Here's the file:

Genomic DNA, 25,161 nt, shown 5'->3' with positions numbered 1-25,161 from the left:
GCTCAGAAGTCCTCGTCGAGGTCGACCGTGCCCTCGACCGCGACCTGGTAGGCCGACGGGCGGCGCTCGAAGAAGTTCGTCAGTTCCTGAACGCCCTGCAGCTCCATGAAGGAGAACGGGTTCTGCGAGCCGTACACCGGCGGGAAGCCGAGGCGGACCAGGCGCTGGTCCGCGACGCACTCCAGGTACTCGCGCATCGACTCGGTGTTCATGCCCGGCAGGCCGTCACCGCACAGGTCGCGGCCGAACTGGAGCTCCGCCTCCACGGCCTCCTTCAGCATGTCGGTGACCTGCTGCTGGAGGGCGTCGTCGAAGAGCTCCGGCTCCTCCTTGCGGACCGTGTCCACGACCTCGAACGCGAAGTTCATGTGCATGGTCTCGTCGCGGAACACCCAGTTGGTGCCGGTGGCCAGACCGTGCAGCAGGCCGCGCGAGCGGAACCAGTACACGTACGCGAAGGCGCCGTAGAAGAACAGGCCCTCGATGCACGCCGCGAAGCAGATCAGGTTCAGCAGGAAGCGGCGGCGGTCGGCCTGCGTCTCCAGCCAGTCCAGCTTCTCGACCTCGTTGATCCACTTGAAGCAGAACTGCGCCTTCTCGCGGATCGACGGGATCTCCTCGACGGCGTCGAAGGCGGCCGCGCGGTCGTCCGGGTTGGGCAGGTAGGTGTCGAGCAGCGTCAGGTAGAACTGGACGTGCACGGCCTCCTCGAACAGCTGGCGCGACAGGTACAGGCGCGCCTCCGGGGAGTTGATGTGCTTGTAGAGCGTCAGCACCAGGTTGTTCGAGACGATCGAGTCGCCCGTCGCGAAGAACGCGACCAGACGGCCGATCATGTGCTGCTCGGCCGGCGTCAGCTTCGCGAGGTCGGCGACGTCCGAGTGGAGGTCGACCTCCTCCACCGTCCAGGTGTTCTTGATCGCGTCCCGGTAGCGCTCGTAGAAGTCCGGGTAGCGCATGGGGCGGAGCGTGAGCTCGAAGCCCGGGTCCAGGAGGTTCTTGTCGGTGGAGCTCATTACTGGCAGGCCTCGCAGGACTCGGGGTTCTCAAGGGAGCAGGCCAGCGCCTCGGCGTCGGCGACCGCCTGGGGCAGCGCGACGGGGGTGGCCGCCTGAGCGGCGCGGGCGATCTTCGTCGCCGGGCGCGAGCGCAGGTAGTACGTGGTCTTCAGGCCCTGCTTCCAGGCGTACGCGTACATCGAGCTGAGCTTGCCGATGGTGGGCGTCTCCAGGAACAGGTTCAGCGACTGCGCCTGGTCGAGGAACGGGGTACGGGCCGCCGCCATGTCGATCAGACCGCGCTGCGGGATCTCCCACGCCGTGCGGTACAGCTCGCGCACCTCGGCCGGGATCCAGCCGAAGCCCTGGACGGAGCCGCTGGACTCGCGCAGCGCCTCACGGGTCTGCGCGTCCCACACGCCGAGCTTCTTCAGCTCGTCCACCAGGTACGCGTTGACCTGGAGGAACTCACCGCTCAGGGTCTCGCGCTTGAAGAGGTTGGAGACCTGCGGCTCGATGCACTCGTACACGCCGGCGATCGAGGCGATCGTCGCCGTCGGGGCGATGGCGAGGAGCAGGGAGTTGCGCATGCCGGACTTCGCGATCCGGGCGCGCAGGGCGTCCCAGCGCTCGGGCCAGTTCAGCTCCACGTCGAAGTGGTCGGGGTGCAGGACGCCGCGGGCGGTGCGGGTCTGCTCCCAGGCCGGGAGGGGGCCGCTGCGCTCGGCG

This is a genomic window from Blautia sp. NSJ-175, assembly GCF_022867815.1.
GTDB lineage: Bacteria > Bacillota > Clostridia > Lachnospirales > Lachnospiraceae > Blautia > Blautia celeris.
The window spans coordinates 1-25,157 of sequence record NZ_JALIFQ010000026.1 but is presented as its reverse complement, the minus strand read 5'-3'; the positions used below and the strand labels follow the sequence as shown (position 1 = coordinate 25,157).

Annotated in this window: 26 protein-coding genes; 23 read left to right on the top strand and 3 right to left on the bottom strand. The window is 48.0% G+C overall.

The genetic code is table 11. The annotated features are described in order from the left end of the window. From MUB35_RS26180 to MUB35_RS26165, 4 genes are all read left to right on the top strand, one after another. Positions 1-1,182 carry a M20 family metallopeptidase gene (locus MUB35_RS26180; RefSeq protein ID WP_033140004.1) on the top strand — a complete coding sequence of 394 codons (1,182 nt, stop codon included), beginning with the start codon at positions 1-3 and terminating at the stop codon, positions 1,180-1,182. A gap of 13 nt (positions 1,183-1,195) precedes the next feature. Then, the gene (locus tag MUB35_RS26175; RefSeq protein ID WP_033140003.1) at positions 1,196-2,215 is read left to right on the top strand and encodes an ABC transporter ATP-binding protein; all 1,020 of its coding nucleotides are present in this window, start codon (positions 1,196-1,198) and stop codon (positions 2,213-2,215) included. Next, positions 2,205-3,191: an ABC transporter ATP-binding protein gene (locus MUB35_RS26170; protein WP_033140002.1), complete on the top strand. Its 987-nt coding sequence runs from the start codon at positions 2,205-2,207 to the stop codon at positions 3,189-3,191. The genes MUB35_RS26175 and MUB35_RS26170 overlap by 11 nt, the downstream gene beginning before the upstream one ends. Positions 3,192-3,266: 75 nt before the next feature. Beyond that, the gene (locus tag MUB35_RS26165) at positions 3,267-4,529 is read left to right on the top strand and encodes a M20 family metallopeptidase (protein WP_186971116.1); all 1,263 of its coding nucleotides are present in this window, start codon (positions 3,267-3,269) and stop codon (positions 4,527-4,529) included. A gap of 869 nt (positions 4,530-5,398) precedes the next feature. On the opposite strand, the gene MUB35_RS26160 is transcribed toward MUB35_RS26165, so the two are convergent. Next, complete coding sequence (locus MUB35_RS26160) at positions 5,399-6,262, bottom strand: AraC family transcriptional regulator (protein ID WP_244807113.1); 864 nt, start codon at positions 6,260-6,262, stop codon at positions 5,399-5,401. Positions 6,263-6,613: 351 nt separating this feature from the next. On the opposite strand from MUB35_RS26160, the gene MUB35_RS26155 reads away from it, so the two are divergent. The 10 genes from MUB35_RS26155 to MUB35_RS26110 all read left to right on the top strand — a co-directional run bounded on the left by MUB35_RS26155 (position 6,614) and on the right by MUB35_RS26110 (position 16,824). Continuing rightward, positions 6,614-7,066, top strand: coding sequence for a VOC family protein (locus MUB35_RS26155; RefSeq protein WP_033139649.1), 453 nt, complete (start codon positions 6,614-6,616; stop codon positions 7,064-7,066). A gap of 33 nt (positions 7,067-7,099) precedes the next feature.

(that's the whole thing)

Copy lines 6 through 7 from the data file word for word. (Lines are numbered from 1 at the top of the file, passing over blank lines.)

Annotated in this window: 26 protein-coding genes; 23 read left to right on the top strand and 3 right to left on the bottom strand. The window is 48.0% G+C overall.

The genetic code is table 11. The annotated features are described in order from the left end of the window. From MUB35_RS26180 to MUB35_RS26165, 4 genes are all read left to right on the top strand, one after another. Positions 1-1,182 carry a M20 family metallopeptidase gene (locus MUB35_RS26180; RefSeq protein ID WP_033140004.1) on the top strand — a complete coding sequence of 394 codons (1,182 nt, stop codon included), beginning with the start codon at positions 1-3 and terminating at the stop codon, positions 1,180-1,182. A gap of 13 nt (positions 1,183-1,195) precedes the next feature. Then, the gene (locus tag MUB35_RS26175; RefSeq protein ID WP_033140003.1) at positions 1,196-2,215 is read left to right on the top strand and encodes an ABC transporter ATP-binding protein; all 1,020 of its coding nucleotides are present in this window, start codon (positions 1,196-1,198) and stop codon (positions 2,213-2,215) included. Next, positions 2,205-3,191: an ABC transporter ATP-binding protein gene (locus MUB35_RS26170; protein WP_033140002.1), complete on the top strand. Its 987-nt coding sequence runs from the start codon at positions 2,205-2,207 to the stop codon at positions 3,189-3,191. The genes MUB35_RS26175 and MUB35_RS26170 overlap by 11 nt, the downstream gene beginning before the upstream one ends. Positions 3,192-3,266: 75 nt before the next feature. Beyond that, the gene (locus tag MUB35_RS26165) at positions 3,267-4,529 is read left to right on the top strand and encodes a M20 family metallopeptidase (protein WP_186971116.1); all 1,263 of its coding nucleotides are present in this window, start codon (positions 3,267-3,269) and stop codon (positions 4,527-4,529) included. A gap of 869 nt (positions 4,530-5,398) precedes the next feature. On the opposite strand, the gene MUB35_RS26160 is transcribed toward MUB35_RS26165, so the two are convergent. Next, complete coding sequence (locus MUB35_RS26160) at positions 5,399-6,262, bottom strand: AraC family transcriptional regulator (protein ID WP_244807113.1); 864 nt, start codon at positions 6,260-6,262, stop codon at positions 5,399-5,401. Positions 6,263-6,613: 351 nt separating this feature from the next. On the opposite strand from MUB35_RS26160, the gene MUB35_RS26155 reads away from it, so the two are divergent. The 10 genes from MUB35_RS26155 to MUB35_RS26110 all read left to right on the top strand — a co-directional run bounded on the left by MUB35_RS26155 (position 6,614) and on the right by MUB35_RS26110 (position 16,824). Continuing rightward, positions 6,614-7,066, top strand: coding sequence for a VOC family protein (locus MUB35_RS26155; RefSeq protein WP_033139649.1), 453 nt, complete (start codon positions 6,614-6,616; stop codon positions 7,064-7,066). A gap of 33 nt (positions 7,067-7,099) precedes the next feature.